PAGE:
Saturday, October 26, 2013

SRM 595

I just finished the editorial for SRM 595: Don't forget to vote.

It is a good moment to talk about the match.

During the match

Lately I am using the standard strategy: easy problem first, then medium, leave hard for when writing the editorial. My only twist is that I force a 5 minute break after every 25 minutes spent working on a problem (So it is the pomodoro technique applied to SRMs, giving it a try).

I opened 250, at first it seemed harder than it actually was. It turned out to be quite simple. But I did take longer than I hoped for. I actually had an unforeseen delay. I have been doing testing on the very unstable, cutting edge Greed plugin 2.0 alpha, and forgot to change it back to 1.5 before the match. I actually thought it would work all right, and it did, until I tried to submit and it was actually having issues there. Well, it was simple to change back to 1.5 but it did delay me for a bit.

I was actually lucky here because from the start I decided to use 1-indexed arrays to fill the colors. It is very rare I do this, but in this case it saved me from a potential bug because .size() in STL structures is unsigned (Which is VERY stupid, really, this is the worst good in ALL of the STL design). Apparently this issue hit many coders during the match.

I opened div1 500, and I tried to solve it. I wwas having issues because my idea of an approach was to cut the string in two, count the number of valid substrings in one half and the other and then combine the parts. This logic was more complicated than first picking the first substring and then counting the others, which I could only find later in the match. I spent all the coding phase trying to get it to work.

Challenge phase was a bit fruitless. But I was glad to find my code for 250 was one of the cleanest and not bugged.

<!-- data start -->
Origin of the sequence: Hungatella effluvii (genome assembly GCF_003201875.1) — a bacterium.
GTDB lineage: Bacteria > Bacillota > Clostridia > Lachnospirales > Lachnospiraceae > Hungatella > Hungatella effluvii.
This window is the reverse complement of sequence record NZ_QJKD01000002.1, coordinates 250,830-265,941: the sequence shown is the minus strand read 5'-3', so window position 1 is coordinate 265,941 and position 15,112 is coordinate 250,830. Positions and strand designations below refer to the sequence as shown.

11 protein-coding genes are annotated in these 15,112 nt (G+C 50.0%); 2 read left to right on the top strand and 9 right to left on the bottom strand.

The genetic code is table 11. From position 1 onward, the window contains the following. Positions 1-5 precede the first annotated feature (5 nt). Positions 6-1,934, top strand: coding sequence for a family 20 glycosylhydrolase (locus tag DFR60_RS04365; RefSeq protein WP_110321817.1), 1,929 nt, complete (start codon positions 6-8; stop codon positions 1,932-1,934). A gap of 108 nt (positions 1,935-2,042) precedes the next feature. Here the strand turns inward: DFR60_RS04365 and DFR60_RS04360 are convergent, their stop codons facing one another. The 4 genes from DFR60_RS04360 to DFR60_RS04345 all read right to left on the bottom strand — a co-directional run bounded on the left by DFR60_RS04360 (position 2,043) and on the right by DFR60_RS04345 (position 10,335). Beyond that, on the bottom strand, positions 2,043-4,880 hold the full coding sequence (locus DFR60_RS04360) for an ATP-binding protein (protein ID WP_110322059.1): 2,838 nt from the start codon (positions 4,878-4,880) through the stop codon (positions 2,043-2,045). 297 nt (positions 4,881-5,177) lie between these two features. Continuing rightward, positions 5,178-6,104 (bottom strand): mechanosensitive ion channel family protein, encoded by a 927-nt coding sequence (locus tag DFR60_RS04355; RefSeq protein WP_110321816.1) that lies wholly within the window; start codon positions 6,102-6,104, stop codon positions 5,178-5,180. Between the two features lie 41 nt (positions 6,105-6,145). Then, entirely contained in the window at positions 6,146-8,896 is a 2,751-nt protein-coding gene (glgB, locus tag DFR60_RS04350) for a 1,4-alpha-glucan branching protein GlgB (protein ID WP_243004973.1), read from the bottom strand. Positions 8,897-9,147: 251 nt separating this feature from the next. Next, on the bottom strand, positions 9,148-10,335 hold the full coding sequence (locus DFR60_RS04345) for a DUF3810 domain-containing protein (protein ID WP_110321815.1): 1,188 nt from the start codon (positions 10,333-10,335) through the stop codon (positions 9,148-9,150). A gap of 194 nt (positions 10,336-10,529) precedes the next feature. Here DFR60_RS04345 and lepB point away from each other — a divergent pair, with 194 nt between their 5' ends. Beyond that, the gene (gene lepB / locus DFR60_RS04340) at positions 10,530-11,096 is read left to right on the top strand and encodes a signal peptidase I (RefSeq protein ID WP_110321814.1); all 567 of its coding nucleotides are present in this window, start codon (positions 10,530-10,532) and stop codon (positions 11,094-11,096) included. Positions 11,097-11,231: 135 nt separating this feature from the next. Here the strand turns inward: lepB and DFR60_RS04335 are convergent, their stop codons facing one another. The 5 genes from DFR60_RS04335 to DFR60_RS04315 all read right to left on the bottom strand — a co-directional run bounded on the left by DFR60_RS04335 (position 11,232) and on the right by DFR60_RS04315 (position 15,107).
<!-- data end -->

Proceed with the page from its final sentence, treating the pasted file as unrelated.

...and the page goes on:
Comments about the problems / editorial

Div2 easy: A bit harder than usual but a good pick.

Div2 medium: I don't see the need of making this a different problem than div1 easy (ok they are the same problem but with different constraints). I like to make fun of Java, and usually pick it only when I already plan to write c++ and python code and try to make the Java code as overloaded with tons of code as possible, just so that Java looks bad ^^.

Div2 hard: Ok problem, a bit too standard, but I think that's a good thing for div2 hard.

div1 easy: Ok for the slot

Div1 medium: It was a interesting one, I wish I solved it.

Div1 hard: Amazingly cool. When I first read the explanation rng_58 sent me (Which is almost exactly the same as the "short summary" in the editorial) I was a bit confused: WHAT TRIANGLES? WHAT IF THEY OVERLAP? IT DOESN'T MAKE SENSE. I had to spend all this day thinking about it and reverse-engineering his code. But once I noticed exactly what method to split by triangles is used, it is a very cool problem, refreshing, actually.

I intended to finish this editorial in 24 hours to save as much time as possible for a school assignment, I failed, as I actually took 50.5 hours, too bad.


Vijay said...

I read Div-1 500 point problem after the match and I think I got it in mind. I read the editorial and it confused a lot, more because it was too verbose and too much in detail than needed for this level. I just liked the code in there.

vexorian said...

I updated it trying to remove verbosity. But it has to be like like this because people that can't solve the problem by just looking at the short summary on top and the code probably need some guidance on how to calculate the needed integers.